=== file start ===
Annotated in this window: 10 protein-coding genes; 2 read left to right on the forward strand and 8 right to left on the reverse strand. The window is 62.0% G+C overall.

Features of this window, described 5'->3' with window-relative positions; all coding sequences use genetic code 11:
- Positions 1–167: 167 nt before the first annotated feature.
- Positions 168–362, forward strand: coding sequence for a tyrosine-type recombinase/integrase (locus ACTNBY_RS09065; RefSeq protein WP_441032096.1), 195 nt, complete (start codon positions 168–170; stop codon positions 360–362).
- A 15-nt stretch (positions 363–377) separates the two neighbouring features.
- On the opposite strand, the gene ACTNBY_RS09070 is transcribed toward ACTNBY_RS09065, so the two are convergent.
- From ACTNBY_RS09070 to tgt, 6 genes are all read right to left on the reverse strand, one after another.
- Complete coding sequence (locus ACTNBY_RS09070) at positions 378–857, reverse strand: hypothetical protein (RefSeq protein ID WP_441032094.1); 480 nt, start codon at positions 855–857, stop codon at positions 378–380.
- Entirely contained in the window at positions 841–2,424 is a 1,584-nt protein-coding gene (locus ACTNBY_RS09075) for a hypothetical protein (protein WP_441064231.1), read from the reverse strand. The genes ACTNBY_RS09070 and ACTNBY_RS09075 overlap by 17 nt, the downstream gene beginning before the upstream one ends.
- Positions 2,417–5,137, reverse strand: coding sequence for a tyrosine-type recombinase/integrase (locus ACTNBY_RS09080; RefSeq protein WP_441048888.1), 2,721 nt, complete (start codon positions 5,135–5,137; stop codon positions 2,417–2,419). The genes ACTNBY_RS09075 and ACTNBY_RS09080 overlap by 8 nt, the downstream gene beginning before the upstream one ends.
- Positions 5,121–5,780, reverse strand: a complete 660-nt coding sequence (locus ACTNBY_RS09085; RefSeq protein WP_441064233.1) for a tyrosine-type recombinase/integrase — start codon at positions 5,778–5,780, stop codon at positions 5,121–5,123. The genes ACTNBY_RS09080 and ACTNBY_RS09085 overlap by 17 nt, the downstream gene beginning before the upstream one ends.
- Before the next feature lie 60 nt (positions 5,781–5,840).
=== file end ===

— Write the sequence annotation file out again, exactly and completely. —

Annotated in this window: 10 protein-coding genes; 2 read left to right on the forward strand and 8 right to left on the reverse strand. The window is 62.0% G+C overall.

Features of this window, described 5'->3' with window-relative positions; all coding sequences use genetic code 11:
- Positions 1–167: 167 nt before the first annotated feature.
- Positions 168–362, forward strand: coding sequence for a tyrosine-type recombinase/integrase (locus ACTNBY_RS09065; RefSeq protein WP_441032096.1), 195 nt, complete (start codon positions 168–170; stop codon positions 360–362).
- A 15-nt stretch (positions 363–377) separates the two neighbouring features.
- On the opposite strand, the gene ACTNBY_RS09070 is transcribed toward ACTNBY_RS09065, so the two are convergent.
- From ACTNBY_RS09070 to tgt, 6 genes are all read right to left on the reverse strand, one after another.
- Complete coding sequence (locus ACTNBY_RS09070) at positions 378–857, reverse strand: hypothetical protein (RefSeq protein ID WP_441032094.1); 480 nt, start codon at positions 855–857, stop codon at positions 378–380.
- Entirely contained in the window at positions 841–2,424 is a 1,584-nt protein-coding gene (locus ACTNBY_RS09075) for a hypothetical protein (protein WP_441064231.1), read from the reverse strand. The genes ACTNBY_RS09070 and ACTNBY_RS09075 overlap by 17 nt, the downstream gene beginning before the upstream one ends.
- Positions 2,417–5,137, reverse strand: coding sequence for a tyrosine-type recombinase/integrase (locus ACTNBY_RS09080; RefSeq protein WP_441048888.1), 2,721 nt, complete (start codon positions 5,135–5,137; stop codon positions 2,417–2,419). The genes ACTNBY_RS09075 and ACTNBY_RS09080 overlap by 8 nt, the downstream gene beginning before the upstream one ends.
- Positions 5,121–5,780, reverse strand: a complete 660-nt coding sequence (locus ACTNBY_RS09085; RefSeq protein WP_441064233.1) for a tyrosine-type recombinase/integrase — start codon at positions 5,778–5,780, stop codon at positions 5,121–5,123. The genes ACTNBY_RS09080 and ACTNBY_RS09085 overlap by 17 nt, the downstream gene beginning before the upstream one ends.
- Before the next feature lie 60 nt (positions 5,781–5,840).